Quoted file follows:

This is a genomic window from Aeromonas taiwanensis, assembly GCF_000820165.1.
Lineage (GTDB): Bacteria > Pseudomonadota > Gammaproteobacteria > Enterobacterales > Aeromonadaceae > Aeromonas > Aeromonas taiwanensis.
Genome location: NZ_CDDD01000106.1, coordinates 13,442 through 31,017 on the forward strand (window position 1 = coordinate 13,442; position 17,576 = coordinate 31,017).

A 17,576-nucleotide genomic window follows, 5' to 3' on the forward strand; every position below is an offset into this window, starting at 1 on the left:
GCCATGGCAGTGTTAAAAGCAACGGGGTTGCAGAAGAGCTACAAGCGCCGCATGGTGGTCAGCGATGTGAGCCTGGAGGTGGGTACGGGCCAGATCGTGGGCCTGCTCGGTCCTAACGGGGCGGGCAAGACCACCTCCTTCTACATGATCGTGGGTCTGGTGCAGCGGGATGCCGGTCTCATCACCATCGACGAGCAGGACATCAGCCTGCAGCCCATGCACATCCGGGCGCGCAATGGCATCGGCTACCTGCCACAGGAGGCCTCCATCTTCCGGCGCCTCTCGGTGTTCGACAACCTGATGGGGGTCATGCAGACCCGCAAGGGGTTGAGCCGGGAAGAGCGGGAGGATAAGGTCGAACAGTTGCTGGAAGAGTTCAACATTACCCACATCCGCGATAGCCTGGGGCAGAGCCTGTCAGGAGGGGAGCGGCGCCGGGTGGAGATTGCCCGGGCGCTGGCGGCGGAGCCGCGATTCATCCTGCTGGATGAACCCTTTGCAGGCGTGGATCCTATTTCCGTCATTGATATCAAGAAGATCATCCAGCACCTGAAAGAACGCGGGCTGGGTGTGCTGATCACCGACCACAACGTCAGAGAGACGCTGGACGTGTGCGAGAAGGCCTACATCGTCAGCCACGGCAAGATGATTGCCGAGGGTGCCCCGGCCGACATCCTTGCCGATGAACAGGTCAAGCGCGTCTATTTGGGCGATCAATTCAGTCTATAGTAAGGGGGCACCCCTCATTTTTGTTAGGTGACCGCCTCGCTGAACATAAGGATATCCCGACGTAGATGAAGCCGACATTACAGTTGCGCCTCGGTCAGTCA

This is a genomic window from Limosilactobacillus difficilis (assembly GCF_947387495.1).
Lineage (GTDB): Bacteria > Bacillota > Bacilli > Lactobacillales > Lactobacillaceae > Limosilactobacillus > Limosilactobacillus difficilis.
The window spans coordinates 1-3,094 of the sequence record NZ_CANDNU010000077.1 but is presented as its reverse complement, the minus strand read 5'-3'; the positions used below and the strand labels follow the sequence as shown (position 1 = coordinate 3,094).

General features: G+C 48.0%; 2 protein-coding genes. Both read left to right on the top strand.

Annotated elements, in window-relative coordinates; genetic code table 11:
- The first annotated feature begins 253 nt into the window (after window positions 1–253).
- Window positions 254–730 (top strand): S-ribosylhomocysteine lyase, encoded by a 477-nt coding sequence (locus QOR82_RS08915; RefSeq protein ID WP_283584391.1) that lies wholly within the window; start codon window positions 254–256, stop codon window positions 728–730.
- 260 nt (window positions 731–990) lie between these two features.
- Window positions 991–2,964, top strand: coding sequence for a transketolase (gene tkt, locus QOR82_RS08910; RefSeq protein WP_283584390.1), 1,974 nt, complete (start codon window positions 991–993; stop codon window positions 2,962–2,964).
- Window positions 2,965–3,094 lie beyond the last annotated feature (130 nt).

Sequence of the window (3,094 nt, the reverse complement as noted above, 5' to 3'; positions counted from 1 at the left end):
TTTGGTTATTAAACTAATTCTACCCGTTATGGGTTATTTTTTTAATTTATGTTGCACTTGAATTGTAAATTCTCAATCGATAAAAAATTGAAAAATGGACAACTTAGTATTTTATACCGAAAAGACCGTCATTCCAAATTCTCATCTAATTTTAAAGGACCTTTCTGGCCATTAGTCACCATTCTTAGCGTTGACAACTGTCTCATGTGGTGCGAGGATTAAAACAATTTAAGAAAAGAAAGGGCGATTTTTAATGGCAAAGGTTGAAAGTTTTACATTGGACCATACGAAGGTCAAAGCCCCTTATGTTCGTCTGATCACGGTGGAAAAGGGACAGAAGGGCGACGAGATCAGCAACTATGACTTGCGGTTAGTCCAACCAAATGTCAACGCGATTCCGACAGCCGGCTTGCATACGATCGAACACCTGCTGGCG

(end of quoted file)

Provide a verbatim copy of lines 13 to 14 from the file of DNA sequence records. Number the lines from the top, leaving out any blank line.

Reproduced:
- 260 nt (window positions 731–990) lie between these two features.
- Window positions 991–2,964, top strand: coding sequence for a transketolase (gene tkt, locus QOR82_RS08910; RefSeq protein WP_283584390.1), 1,974 nt, complete (start codon window positions 991–993; stop codon window positions 2,962–2,964).